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Varieties of Popular Science and the Transformations of Public Knowledge: Some Historical Reflections
Andreas W. Daum
Vol. 100, No. 2 (June 2009), pp. 319-332
Stable URL: http://www.jstor.org/stable/10.1086/599550
Page Count: 14
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ABSTRACT This essay suggests that we should understand the varieties of “popular science” as part of a larger phenomenon: the changing set of processes, practices, and actors that generate and transform public knowledge across time, space, and cultures. With such a reconceptualization we can both de‐essentialize and historicize the idea of “popularization,” free it from normative notions, and move beyond existing imbalances in scholarship. The history of public knowledge might thus find a central place in many fundamental narratives of the modern world. More specifically, the essay proposes that we pay more attention to forms of knowledge outside the realm of “science,” embrace the richness, traffic, and transfer of public knowledge on a transnational scale as well as in comparative perspective, and rethink conventional forms of periodization.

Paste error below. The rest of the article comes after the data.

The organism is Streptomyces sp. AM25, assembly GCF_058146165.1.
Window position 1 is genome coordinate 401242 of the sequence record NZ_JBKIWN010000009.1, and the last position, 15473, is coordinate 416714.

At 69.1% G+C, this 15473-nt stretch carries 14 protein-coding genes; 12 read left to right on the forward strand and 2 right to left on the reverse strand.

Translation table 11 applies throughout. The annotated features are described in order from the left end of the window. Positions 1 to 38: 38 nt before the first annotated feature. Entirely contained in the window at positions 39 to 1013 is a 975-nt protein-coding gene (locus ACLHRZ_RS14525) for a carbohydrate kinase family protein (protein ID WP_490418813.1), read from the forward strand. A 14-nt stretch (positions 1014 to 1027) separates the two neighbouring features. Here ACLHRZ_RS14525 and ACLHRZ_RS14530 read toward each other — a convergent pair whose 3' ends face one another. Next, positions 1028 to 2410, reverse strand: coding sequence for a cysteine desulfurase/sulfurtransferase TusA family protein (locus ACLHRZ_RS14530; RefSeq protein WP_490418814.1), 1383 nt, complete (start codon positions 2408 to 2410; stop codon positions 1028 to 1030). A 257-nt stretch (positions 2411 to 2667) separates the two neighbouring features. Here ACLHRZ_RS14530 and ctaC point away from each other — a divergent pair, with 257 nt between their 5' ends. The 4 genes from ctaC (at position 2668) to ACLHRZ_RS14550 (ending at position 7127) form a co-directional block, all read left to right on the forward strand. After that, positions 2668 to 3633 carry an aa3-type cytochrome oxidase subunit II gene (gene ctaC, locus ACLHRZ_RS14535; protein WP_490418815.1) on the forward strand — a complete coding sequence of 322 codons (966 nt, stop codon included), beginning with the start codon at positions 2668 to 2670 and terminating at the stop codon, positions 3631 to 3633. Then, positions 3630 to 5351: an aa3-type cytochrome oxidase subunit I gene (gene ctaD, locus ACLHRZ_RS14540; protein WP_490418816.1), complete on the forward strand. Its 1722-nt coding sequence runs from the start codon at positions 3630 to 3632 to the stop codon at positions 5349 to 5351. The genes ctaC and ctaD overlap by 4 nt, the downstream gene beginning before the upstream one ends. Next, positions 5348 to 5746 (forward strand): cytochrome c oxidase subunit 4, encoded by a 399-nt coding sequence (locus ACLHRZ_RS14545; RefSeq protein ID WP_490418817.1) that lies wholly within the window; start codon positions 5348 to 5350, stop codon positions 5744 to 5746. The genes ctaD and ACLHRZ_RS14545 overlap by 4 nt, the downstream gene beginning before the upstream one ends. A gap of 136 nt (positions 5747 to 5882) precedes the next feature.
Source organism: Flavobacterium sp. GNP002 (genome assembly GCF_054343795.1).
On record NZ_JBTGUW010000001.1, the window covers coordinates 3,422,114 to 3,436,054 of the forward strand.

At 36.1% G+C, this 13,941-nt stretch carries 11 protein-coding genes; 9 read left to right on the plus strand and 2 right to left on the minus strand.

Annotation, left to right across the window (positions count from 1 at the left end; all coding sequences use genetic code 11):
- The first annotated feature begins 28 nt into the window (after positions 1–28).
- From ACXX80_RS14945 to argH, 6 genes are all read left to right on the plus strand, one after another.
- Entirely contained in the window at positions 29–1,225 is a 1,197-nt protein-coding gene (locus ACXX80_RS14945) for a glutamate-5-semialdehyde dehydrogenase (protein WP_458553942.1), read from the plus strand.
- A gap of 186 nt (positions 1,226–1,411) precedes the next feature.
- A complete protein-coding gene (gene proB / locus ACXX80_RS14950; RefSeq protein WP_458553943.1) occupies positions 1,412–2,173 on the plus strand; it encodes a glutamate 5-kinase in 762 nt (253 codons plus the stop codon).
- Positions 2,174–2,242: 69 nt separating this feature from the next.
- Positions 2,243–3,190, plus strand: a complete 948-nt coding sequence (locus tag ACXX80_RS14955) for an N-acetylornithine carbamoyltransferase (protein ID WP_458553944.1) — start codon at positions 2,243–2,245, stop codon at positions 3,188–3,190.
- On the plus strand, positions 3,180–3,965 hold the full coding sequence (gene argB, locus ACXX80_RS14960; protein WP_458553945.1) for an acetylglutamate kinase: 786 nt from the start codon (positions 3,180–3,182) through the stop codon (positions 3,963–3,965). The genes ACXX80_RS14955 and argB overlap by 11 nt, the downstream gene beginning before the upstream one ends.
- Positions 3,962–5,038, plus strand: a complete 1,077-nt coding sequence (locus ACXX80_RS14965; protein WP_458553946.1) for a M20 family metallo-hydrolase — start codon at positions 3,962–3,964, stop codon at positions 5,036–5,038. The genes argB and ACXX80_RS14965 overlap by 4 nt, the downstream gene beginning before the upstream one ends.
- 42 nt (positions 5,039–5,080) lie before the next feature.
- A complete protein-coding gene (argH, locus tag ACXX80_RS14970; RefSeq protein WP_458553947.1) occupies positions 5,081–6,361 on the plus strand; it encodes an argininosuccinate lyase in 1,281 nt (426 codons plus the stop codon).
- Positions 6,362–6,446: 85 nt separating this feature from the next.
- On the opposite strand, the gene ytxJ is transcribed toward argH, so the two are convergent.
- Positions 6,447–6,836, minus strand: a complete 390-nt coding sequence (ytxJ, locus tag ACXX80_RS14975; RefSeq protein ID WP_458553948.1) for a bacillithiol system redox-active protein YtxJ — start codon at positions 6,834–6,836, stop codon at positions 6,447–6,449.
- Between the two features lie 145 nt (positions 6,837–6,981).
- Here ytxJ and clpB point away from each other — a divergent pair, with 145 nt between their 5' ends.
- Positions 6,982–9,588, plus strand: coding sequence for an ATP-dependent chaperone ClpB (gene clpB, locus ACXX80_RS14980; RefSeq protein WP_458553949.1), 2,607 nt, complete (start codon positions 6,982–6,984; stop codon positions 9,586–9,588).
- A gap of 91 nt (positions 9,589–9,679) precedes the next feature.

© 2009 by The History of Science Society. All rights reserved.